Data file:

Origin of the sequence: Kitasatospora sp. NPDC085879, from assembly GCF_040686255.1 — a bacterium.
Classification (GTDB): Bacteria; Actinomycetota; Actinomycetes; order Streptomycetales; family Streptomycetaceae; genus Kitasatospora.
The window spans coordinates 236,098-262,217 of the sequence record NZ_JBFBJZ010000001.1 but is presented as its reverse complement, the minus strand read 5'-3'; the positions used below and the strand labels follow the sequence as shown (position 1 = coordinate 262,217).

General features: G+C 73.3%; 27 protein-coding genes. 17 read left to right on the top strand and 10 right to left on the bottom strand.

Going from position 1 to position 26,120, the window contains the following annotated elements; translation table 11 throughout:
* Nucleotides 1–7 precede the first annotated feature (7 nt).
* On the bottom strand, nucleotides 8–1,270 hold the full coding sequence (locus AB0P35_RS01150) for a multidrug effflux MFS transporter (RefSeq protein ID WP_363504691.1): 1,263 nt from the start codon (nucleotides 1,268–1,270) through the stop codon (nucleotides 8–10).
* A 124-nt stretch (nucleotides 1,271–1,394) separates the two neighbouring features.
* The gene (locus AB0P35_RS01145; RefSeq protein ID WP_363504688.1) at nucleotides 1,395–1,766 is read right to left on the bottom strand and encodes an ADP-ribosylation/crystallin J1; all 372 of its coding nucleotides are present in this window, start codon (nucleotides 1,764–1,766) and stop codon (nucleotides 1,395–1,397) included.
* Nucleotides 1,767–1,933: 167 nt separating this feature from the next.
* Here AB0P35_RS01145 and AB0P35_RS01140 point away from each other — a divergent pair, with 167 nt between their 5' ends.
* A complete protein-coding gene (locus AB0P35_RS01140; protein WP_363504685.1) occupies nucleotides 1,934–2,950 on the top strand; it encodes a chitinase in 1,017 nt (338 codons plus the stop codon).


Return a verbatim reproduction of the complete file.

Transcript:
Origin of the sequence: Kitasatospora sp. NPDC085879, from assembly GCF_040686255.1 — a bacterium.
Classification (GTDB): Bacteria; Actinomycetota; Actinomycetes; order Streptomycetales; family Streptomycetaceae; genus Kitasatospora.
The window spans coordinates 236,098-262,217 of the sequence record NZ_JBFBJZ010000001.1 but is presented as its reverse complement, the minus strand read 5'-3'; the positions used below and the strand labels follow the sequence as shown (position 1 = coordinate 262,217).

General features: G+C 73.3%; 27 protein-coding genes. 17 read left to right on the top strand and 10 right to left on the bottom strand.

Going from position 1 to position 26,120, the window contains the following annotated elements; translation table 11 throughout:
* Nucleotides 1–7 precede the first annotated feature (7 nt).
* On the bottom strand, nucleotides 8–1,270 hold the full coding sequence (locus AB0P35_RS01150) for a multidrug effflux MFS transporter (RefSeq protein ID WP_363504691.1): 1,263 nt from the start codon (nucleotides 1,268–1,270) through the stop codon (nucleotides 8–10).
* A 124-nt stretch (nucleotides 1,271–1,394) separates the two neighbouring features.
* The gene (locus AB0P35_RS01145; RefSeq protein ID WP_363504688.1) at nucleotides 1,395–1,766 is read right to left on the bottom strand and encodes an ADP-ribosylation/crystallin J1; all 372 of its coding nucleotides are present in this window, start codon (nucleotides 1,764–1,766) and stop codon (nucleotides 1,395–1,397) included.
* Nucleotides 1,767–1,933: 167 nt separating this feature from the next.
* Here AB0P35_RS01145 and AB0P35_RS01140 point away from each other — a divergent pair, with 167 nt between their 5' ends.
* A complete protein-coding gene (locus AB0P35_RS01140; protein WP_363504685.1) occupies nucleotides 1,934–2,950 on the top strand; it encodes a chitinase in 1,017 nt (338 codons plus the stop codon).